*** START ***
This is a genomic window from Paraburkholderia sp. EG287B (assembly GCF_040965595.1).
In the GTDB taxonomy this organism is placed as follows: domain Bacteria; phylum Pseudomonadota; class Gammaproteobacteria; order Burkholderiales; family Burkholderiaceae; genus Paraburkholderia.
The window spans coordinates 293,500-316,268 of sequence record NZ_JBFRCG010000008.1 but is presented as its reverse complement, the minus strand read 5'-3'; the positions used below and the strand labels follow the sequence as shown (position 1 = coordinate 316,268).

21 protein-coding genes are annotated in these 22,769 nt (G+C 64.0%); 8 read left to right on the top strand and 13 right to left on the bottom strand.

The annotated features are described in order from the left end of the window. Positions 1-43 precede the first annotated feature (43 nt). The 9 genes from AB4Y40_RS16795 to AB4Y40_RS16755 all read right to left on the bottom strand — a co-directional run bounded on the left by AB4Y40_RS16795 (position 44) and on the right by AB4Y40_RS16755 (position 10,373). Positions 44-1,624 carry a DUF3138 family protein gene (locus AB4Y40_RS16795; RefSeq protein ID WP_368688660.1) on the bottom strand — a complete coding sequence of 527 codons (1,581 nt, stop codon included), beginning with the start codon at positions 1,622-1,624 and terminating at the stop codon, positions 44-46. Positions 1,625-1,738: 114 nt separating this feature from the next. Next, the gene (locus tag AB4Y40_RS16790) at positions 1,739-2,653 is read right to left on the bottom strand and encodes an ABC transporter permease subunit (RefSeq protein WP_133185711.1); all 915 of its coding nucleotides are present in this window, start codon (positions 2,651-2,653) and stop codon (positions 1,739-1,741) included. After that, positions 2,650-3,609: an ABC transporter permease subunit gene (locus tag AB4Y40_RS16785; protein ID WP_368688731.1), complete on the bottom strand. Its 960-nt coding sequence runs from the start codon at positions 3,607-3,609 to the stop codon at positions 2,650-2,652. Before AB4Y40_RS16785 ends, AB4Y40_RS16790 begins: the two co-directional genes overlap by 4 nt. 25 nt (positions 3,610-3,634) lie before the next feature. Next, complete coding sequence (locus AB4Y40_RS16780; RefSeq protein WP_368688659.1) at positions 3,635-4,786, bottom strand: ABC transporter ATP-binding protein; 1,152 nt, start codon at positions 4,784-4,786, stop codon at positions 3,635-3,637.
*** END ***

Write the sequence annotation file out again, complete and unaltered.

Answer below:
This is a genomic window from Paraburkholderia sp. EG287B (assembly GCF_040965595.1).
In the GTDB taxonomy this organism is placed as follows: domain Bacteria; phylum Pseudomonadota; class Gammaproteobacteria; order Burkholderiales; family Burkholderiaceae; genus Paraburkholderia.
The window spans coordinates 293,500-316,268 of sequence record NZ_JBFRCG010000008.1 but is presented as its reverse complement, the minus strand read 5'-3'; the positions used below and the strand labels follow the sequence as shown (position 1 = coordinate 316,268).

21 protein-coding genes are annotated in these 22,769 nt (G+C 64.0%); 8 read left to right on the top strand and 13 right to left on the bottom strand.

The annotated features are described in order from the left end of the window. Positions 1-43 precede the first annotated feature (43 nt). The 9 genes from AB4Y40_RS16795 to AB4Y40_RS16755 all read right to left on the bottom strand — a co-directional run bounded on the left by AB4Y40_RS16795 (position 44) and on the right by AB4Y40_RS16755 (position 10,373). Positions 44-1,624 carry a DUF3138 family protein gene (locus AB4Y40_RS16795; RefSeq protein ID WP_368688660.1) on the bottom strand — a complete coding sequence of 527 codons (1,581 nt, stop codon included), beginning with the start codon at positions 1,622-1,624 and terminating at the stop codon, positions 44-46. Positions 1,625-1,738: 114 nt separating this feature from the next. Next, the gene (locus tag AB4Y40_RS16790) at positions 1,739-2,653 is read right to left on the bottom strand and encodes an ABC transporter permease subunit (RefSeq protein WP_133185711.1); all 915 of its coding nucleotides are present in this window, start codon (positions 2,651-2,653) and stop codon (positions 1,739-1,741) included. After that, positions 2,650-3,609: an ABC transporter permease subunit gene (locus tag AB4Y40_RS16785; protein ID WP_368688731.1), complete on the bottom strand. Its 960-nt coding sequence runs from the start codon at positions 3,607-3,609 to the stop codon at positions 2,650-2,652. Before AB4Y40_RS16785 ends, AB4Y40_RS16790 begins: the two co-directional genes overlap by 4 nt. 25 nt (positions 3,610-3,634) lie before the next feature. Next, complete coding sequence (locus AB4Y40_RS16780; RefSeq protein WP_368688659.1) at positions 3,635-4,786, bottom strand: ABC transporter ATP-binding protein; 1,152 nt, start codon at positions 4,784-4,786, stop codon at positions 3,635-3,637.